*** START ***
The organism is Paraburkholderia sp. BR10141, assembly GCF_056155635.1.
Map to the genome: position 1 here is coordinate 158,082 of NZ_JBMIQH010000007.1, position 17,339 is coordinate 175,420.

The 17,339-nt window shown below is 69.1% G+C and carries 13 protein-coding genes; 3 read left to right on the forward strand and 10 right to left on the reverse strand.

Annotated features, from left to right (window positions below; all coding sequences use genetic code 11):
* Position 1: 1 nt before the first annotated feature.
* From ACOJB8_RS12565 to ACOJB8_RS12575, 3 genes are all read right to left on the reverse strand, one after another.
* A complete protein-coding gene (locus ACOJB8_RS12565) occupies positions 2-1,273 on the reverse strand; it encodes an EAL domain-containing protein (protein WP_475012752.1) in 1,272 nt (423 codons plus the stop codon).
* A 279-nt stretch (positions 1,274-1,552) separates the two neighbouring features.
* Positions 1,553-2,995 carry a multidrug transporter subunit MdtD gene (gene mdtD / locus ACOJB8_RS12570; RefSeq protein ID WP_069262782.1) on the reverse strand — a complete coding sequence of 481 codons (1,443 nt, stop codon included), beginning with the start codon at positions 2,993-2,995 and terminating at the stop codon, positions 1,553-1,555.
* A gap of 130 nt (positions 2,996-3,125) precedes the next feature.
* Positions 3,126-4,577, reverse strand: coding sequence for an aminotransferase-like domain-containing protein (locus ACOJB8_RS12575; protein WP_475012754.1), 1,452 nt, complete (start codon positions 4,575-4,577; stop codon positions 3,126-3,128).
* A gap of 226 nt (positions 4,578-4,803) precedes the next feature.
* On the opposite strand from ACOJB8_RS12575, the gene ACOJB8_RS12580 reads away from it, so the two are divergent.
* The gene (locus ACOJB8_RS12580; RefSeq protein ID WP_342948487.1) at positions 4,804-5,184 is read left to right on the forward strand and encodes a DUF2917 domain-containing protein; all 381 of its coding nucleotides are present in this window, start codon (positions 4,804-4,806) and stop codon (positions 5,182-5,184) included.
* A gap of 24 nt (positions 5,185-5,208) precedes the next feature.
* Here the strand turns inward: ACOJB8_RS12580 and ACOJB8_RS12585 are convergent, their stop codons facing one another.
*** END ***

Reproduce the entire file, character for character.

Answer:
The organism is Paraburkholderia sp. BR10141, assembly GCF_056155635.1.
Map to the genome: position 1 here is coordinate 158,082 of NZ_JBMIQH010000007.1, position 17,339 is coordinate 175,420.

The 17,339-nt window shown below is 69.1% G+C and carries 13 protein-coding genes; 3 read left to right on the forward strand and 10 right to left on the reverse strand.

Annotated features, from left to right (window positions below; all coding sequences use genetic code 11):
* Position 1: 1 nt before the first annotated feature.
* From ACOJB8_RS12565 to ACOJB8_RS12575, 3 genes are all read right to left on the reverse strand, one after another.
* A complete protein-coding gene (locus ACOJB8_RS12565) occupies positions 2-1,273 on the reverse strand; it encodes an EAL domain-containing protein (protein WP_475012752.1) in 1,272 nt (423 codons plus the stop codon).
* A 279-nt stretch (positions 1,274-1,552) separates the two neighbouring features.
* Positions 1,553-2,995 carry a multidrug transporter subunit MdtD gene (gene mdtD / locus ACOJB8_RS12570; RefSeq protein ID WP_069262782.1) on the reverse strand — a complete coding sequence of 481 codons (1,443 nt, stop codon included), beginning with the start codon at positions 2,993-2,995 and terminating at the stop codon, positions 1,553-1,555.
* A gap of 130 nt (positions 2,996-3,125) precedes the next feature.
* Positions 3,126-4,577, reverse strand: coding sequence for an aminotransferase-like domain-containing protein (locus ACOJB8_RS12575; protein WP_475012754.1), 1,452 nt, complete (start codon positions 4,575-4,577; stop codon positions 3,126-3,128).
* A gap of 226 nt (positions 4,578-4,803) precedes the next feature.
* On the opposite strand from ACOJB8_RS12575, the gene ACOJB8_RS12580 reads away from it, so the two are divergent.
* The gene (locus ACOJB8_RS12580; RefSeq protein ID WP_342948487.1) at positions 4,804-5,184 is read left to right on the forward strand and encodes a DUF2917 domain-containing protein; all 381 of its coding nucleotides are present in this window, start codon (positions 4,804-4,806) and stop codon (positions 5,182-5,184) included.
* A gap of 24 nt (positions 5,185-5,208) precedes the next feature.
* Here the strand turns inward: ACOJB8_RS12580 and ACOJB8_RS12585 are convergent, their stop codons facing one another.